Ocean Grove, New Jersey. Anybody see a sixties fashion statement? Photo by Paul Goldfinger © Left click for a bigger view

Ocean Grove, New Jersey. Anybody see a sixties fashion statement? July 2013. Photo by Paul Goldfinger © Click for a bigger view.  Blogfinger.net.

DJANGO REINHARDT.  From the movie Stardust Memories, filmed partly  in Ocean Grove.  “Body and Soul”

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Mary Chapin Carpenter

Mary Chapin Carpenter. Reposted 2013 BF.

“I’ll Never Fall in Love Again” was written by Burt Bachrach and Hal David for the 1968 show “Promises, Promises” starring Jerry Orbach.  This version is lovely and is from the soundtrack of the 1997 blockbuster movie “My Best Friend’s Wedding.” Mary Chapin Carpenter (b. 1958) is a country singer/songwriter who has won five Grammys.  The soundtrack is a very good compendium of popular singers and styles.

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Mt. Hermon Way. ABout 5 inches on the ground. Paul Goldfinger photo ©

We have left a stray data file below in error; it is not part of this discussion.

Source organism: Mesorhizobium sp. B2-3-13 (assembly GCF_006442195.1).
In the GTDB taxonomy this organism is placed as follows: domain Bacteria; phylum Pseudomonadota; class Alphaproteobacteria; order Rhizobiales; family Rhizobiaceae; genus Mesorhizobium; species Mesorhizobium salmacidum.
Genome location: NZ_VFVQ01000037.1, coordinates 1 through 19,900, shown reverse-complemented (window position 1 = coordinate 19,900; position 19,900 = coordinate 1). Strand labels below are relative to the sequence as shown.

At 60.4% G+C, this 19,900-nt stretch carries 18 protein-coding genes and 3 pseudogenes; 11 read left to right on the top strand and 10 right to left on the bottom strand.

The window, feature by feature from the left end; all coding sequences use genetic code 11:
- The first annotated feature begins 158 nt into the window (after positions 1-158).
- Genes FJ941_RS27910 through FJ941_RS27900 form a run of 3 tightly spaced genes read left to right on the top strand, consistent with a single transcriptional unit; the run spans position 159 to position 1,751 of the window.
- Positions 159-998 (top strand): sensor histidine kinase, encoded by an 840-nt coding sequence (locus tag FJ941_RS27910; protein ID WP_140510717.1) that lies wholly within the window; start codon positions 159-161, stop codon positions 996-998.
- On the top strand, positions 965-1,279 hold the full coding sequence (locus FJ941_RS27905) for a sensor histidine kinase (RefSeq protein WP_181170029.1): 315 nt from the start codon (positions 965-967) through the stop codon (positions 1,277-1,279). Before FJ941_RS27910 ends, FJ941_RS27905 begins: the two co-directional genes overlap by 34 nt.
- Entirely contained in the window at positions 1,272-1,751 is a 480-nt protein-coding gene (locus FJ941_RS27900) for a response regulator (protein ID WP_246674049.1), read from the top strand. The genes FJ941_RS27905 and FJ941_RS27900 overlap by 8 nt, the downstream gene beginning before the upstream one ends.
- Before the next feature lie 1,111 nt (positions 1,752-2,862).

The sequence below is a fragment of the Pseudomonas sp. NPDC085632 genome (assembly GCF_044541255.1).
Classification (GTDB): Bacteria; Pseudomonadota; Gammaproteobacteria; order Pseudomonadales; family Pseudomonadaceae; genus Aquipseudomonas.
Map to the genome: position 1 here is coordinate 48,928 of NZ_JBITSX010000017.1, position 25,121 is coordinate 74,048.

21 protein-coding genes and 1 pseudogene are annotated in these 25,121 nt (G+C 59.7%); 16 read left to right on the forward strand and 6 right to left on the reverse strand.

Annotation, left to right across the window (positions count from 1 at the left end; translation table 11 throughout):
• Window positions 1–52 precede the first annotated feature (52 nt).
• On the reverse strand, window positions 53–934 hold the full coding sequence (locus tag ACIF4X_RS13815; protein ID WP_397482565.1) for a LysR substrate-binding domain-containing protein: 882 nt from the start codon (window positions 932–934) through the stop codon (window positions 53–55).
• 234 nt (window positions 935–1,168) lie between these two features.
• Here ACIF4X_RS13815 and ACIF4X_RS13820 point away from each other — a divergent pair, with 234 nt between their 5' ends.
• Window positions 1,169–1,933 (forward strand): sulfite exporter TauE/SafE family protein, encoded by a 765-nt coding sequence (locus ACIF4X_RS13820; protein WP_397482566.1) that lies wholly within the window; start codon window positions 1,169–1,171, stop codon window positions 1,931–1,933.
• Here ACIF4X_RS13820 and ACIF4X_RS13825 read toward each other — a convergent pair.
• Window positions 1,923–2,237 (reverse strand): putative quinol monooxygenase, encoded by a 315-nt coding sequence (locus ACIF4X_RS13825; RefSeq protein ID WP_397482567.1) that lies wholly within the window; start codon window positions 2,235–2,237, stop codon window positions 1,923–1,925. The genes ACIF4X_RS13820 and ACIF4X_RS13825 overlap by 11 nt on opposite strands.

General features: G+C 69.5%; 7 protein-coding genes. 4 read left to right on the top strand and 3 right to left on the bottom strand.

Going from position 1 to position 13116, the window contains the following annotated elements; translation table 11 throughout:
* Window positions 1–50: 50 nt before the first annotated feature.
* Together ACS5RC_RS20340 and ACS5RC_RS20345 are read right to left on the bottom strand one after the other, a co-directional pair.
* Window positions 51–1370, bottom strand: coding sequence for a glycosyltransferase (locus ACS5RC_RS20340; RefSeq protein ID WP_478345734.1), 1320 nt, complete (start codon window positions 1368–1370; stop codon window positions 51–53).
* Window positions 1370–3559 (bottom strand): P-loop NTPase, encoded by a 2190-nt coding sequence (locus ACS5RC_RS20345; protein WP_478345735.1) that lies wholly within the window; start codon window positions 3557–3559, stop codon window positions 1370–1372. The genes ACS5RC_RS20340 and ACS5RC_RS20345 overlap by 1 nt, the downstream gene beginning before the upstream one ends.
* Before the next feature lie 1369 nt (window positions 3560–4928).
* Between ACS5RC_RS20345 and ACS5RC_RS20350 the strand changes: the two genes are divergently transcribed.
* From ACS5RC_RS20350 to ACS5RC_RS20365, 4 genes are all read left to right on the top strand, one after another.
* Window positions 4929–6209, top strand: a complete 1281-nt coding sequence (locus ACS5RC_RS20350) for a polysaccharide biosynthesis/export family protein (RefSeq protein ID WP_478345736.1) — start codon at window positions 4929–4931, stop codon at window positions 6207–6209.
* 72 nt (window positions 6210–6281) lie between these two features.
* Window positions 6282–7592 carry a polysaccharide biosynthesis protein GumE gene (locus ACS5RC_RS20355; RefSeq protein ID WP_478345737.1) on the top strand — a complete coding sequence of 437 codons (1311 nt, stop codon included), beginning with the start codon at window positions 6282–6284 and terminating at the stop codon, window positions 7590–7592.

Mt. Hermon Way. 5:45 am   Friday,  Jan. 3, 2014.   Paul Goldfinger photo © Left click makes it bigger

GIGI:    “Ice Skating Sequence.”

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October, 2014. By Paul Goldfinger ©

Freehold farm.   By Paul Goldfinger ©   Reposted from Oct. 21, 2014.  Click to enlarge.

“You Complete Me”  from the Hundred Foot Journey  by A.R. Rahman (soundtrack for the film)

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By Paul Goldfinger. Naples, Florida 2013. ©

Paul Goldfinger. Naples, Florida 2013. ©  Reposted from 2014.

MATT MONRO   “And We Were Lovers”    Theme music from the 1966 film “The Sand Pebbles” with Steve McQueen which was nominated for best picture.  It was about the US Navy in a turbulent China, 1926.

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In front of St. Mark's Church-in-the-Bowery on East 10th Street. NYC Street Series. By Paul Goldfinger. Click left for larger view

In front of St. Mark’s Church-in-the-Bowery on East 10th Street.  NYC Street Series. c. 1996.  By Paul Goldfinger. Silver gelatin print. Click left for larger view.  ©  Reposted from 2012.

By Paul Goldfinger, Editor @Blogfinger

A quiet morning in the East Village.  In front of a church, it seems odd to see a lion. The lion looks towards the church and is contemplative. He carries a shield befitting his role as king of the beasts.